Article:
The AMA has weighed in on what warrants 69210 (Removal impacted cerumen [separate procedure], one or both ears). Before you greenlight 69210, make sure the procedure involved these items. 1. Verify Claim Warrants ICD-9 Code 380.4
You should report 69210 only when documentation shows that the patient had impacted cerumen (380.4, Impacted cerumen). Code 69210 describes removal of "impacted cerumen," not removal of cerumen. CPT Assistant July 2005 states that "mere wax removal (e.g., via lavage) does not warrant 69210," says Marie West, CCS-P, CMSCS, CCP, in Edmond, Okla.
Fall-back position: If the pediatrician does not indicate a 380.4 diagnosis, you'll lose the $48 associated with in-office billing of 69210 (1.27 transitional total [TT] nonfacility relative value units [RVUs]) -- or the $32.87 for reporting the code in a facility (0.87 TT facility RVUs using the 2007 National Physician Fee Schedule, which represents Medicare equivalent payment). But that doesn't mean the work goes out the window. The AMA via CPT Assistant directs you to capture the wax removal with an E/M code, West says.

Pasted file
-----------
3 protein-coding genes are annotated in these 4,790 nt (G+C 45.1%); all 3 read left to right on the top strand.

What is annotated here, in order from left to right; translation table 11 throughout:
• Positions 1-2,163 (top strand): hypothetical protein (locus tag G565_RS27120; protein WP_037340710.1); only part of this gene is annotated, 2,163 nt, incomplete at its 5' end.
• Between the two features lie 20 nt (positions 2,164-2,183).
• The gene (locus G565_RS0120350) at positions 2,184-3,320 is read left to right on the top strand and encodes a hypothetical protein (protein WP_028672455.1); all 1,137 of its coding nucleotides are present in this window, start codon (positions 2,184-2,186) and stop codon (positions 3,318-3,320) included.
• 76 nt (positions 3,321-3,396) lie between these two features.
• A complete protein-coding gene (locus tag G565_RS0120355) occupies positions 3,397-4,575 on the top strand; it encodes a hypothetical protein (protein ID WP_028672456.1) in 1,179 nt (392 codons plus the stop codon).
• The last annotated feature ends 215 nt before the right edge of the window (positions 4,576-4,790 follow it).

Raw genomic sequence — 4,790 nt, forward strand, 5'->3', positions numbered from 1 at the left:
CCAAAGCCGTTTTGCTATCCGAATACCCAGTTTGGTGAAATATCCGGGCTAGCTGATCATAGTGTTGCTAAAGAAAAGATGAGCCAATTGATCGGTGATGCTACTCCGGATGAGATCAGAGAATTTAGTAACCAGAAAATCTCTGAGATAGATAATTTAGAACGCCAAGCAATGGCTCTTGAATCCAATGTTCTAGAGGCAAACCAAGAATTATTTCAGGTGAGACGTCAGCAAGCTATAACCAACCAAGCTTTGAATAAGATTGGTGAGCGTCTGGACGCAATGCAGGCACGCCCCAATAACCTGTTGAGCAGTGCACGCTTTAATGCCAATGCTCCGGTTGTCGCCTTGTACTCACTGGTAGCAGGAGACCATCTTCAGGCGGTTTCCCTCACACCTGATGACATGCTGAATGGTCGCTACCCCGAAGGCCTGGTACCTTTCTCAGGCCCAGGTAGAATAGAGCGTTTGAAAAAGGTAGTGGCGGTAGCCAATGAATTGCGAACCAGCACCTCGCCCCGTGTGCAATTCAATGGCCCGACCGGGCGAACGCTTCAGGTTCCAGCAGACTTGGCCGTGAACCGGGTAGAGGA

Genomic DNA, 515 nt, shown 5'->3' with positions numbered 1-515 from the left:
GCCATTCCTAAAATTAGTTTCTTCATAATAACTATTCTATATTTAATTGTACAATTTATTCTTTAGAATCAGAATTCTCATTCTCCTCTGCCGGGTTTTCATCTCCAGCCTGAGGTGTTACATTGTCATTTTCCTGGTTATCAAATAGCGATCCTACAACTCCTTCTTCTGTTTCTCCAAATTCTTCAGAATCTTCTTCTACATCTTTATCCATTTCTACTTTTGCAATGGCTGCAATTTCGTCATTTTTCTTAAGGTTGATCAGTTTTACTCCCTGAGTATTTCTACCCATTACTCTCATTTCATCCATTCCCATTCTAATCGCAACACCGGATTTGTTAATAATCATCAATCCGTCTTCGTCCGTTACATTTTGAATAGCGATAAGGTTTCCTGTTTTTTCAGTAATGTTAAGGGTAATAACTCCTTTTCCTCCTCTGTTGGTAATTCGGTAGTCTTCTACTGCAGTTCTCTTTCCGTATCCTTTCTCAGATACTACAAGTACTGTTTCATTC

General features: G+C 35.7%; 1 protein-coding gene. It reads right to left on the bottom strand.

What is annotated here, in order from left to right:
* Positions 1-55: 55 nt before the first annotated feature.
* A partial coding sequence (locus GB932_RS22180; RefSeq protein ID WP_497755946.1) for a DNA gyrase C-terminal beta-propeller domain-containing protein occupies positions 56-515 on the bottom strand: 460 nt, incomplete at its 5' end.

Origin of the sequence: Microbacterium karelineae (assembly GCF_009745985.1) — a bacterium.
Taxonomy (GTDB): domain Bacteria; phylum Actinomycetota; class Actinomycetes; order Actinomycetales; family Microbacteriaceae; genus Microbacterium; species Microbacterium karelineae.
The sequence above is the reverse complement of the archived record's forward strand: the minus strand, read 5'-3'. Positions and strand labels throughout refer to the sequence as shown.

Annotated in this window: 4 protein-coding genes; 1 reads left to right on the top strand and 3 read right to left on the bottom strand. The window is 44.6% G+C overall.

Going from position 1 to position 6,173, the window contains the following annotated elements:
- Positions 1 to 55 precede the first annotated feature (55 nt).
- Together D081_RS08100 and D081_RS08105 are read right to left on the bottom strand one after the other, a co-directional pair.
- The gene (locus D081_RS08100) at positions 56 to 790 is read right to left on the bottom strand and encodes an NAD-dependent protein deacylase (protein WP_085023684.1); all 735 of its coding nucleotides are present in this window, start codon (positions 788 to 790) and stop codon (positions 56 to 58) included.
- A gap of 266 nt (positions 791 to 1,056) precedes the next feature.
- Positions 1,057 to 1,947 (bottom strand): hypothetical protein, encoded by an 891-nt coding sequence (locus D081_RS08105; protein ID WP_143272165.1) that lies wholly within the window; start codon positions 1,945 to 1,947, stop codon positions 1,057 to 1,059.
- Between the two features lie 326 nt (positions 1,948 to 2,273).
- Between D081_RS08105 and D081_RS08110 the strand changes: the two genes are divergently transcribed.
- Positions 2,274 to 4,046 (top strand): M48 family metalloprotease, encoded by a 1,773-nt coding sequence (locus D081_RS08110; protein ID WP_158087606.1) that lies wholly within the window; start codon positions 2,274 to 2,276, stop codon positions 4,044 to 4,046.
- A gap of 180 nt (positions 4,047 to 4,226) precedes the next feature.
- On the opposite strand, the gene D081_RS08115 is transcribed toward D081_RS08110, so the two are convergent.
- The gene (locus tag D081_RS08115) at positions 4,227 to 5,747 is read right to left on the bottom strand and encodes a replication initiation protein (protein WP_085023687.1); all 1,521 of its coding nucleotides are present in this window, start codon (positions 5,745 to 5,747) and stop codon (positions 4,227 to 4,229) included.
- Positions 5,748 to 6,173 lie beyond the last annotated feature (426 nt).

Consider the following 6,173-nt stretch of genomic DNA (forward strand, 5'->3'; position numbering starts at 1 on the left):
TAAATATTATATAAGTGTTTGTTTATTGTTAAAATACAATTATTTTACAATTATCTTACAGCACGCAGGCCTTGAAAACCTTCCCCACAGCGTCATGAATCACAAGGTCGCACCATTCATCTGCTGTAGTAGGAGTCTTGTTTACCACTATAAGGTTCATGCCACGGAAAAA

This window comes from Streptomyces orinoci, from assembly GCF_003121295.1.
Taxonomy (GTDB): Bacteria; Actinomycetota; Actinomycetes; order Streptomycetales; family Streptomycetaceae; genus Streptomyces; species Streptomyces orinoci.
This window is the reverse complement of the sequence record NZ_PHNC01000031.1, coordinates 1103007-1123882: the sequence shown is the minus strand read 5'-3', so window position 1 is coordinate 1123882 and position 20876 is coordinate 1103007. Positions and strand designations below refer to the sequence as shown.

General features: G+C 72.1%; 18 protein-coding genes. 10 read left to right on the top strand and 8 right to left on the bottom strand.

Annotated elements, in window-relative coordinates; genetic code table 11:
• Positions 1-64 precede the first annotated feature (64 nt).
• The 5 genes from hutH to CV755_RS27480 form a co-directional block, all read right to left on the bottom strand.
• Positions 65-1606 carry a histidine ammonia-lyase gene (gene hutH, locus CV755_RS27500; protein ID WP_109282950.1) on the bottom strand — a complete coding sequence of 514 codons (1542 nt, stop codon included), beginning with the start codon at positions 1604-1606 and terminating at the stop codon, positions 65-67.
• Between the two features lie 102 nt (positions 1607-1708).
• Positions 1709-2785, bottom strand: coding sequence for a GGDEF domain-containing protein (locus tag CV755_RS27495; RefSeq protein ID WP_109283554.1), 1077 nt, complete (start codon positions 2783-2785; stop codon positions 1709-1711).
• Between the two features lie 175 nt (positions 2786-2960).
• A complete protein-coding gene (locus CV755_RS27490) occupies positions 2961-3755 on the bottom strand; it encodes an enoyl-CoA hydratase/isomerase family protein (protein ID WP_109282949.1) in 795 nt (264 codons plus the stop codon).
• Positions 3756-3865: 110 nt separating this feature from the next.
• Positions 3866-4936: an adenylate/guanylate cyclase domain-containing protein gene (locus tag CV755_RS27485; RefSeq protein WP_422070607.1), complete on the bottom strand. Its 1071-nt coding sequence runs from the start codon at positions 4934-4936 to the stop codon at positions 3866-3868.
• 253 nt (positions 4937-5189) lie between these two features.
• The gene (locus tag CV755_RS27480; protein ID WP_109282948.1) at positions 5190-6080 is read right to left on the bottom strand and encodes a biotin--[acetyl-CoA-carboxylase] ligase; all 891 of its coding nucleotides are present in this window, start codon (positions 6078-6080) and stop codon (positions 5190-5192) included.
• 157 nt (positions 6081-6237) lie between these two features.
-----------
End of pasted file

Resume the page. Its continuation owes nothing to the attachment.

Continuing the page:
Example: "A physician under direct otoscopic visualization with the use of a curette does not remove impacted cerumen," says Penelope A. Ritchie, RHIT, quality improvement analyst for St. John's Mercy Medical Group (SJMMG), which operates in the St. Louis metropolitan area. "Should he bill 69210?" she asks.
Answer: No. Because the wax was not impacted (see definition on page 34), 69210 is inappropriate. Regardless of removal method, the physician should not use the impacted cerumen removal code, says Barbara J. Cobuzzi, MBA, CPC, CPC-H, CPC-P, CHCC, a national ENT coding speaker and president of CRN Healthcare Solutions, a coding and reimbursement consulting firm in Tinton Falls, N.J. He should instead use an E/M code (such as 99201-99215, Office or other outpatient visit) to bill for the work.
2. Check for Instrumentation Impacted cerumen goes hand-in-hand with 69210's second requirement: Removal must be by instrumentation. "If the cerumen is truly impacted and the otolaryngologist or primary-care physician removes the cerumen using an otoscope and wax curettes, forceps and/or suction," you may appropriately bill 69210, West says.
Impact: Ear lavage doesn't count as 69210, Cobuzzi says. A water pik doesn't meet the code's requirement of using instrumentation by direct visualization to remove impacted cerumen. Although it does make sense that you should be able to bill for the time-intense service of a medical assistant or nurse performing irrigation for impacted cerumen, this would not meet the published guidelines for 69210.
Proper protocol: Think of 69210 as "a failed ear wash requiring a [...]